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Archive 2012 · Southwest landscapes (added photo)
  
 
PhotoDes
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p.1 #1 · p.1 #1 · Southwest landscapes (added photo)


I should say southwest USA, and I should probably say "attempts" since I am still trying to settle on my B&W techniques.

The first is the Ventana arch in New Mexico.







The second is from the Kasha-Katuwe Tent Rocks National Park. The conical rock formations are unique to only 2 places I'm told -- central New Mexico and Turkey. There are some nice slot canyons in the park also.







Comments would be helpful and welcome. (I'll invite Klaus to post some shots from these areas, since I believe they're in his backyard too).

edit: I added a photo from Tent Rocks that shows the rock banding where very uniform layering of volcanic material followed by centuries of erosion created interesting patterns in the rock.







Des

Edited on Jan 13, 2012 at 06:29 PM · View previous versions



Jan 12, 2012 at 03:08 AM
Klaus Priebe
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p.1 #2 · p.1 #2 · Southwest landscapes (added photo)


Des,
I like both of these and its been a while since I have been to tent rocks. The day I was there it was bright sun and didn't make for very good shooting. Have yet to go to the arch. Perhaps this spring.
I really like the second shot here with the leaning tree gripping onto the slope of the wash. Definately captures the tenacity of life.



Jan 12, 2012 at 04:11 PM
Charlie Shugart
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p.1 #3 · p.1 #3 · Southwest landscapes (added photo)


Des- It's interesting how different people view the same thing and yet have entirely different reactions. While studying the second image, I decided that the tree (although interesting), was blocking my view of the fantastic wall of rock that I assumed was the subject of the photograph. Then I read Klaus's words. Hmmm. Like opinions everywhere, there is seldom a right or wrong. The only opinion that is of ultimate importance here is yours.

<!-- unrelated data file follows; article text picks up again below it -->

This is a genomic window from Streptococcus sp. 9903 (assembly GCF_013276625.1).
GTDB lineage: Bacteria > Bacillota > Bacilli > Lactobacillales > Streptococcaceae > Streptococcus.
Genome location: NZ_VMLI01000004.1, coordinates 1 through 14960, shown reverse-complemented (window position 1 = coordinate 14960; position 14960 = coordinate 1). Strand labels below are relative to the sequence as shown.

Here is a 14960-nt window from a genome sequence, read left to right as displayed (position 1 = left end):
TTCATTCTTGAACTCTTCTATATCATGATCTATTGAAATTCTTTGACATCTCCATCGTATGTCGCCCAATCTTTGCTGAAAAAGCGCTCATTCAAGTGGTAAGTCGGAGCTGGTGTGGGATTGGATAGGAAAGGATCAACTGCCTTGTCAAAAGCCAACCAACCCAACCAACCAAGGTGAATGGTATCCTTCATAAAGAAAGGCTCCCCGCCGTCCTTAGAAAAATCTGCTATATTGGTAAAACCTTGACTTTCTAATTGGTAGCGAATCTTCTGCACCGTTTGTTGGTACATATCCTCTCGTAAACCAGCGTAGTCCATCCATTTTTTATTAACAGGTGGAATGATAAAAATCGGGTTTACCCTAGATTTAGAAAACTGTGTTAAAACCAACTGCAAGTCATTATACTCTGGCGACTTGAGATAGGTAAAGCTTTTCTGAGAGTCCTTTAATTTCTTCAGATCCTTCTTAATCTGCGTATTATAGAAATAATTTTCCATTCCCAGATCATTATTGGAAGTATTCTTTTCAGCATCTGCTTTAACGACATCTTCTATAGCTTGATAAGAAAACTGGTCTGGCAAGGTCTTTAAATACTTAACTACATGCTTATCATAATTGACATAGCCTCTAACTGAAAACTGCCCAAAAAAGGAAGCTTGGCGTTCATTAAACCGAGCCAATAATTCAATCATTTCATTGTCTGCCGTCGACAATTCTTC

About tent rocks- I've traveled extensively through much of the southwest US (not so much in New Mexico, though), and have never seen that kind of erosion. Lots of hoodoos and capped rocks- but no tents like these.
About the first image- it may not have been physically possible, but getting close enough to see sky THROUGH the arch would really show the uniqueness of the amazing erosion that gives us arches and natural bridges.
About everything else- excellent work on your part. I like the compositions and the PP looks very good to me.
Charlie



Jan 12, 2012 at 04:55 PM
 

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denovo2k1
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p.1 #4 · p.1 #4 · Southwest landscapes (added photo)


Looks like it was tough light conditions. I like the processing for the rocks in the first shot, but the sky to tree difference is too much..I think shadows are to be more expected so it is critical to get the sky well exposed. For the second shot, I like it, but see what Charlie is saying and I really like the tree. As with many shots when you get home...I can see how a slightly different POV could have made that shot jjust that much better if you were say 8' to the right and back about 5'.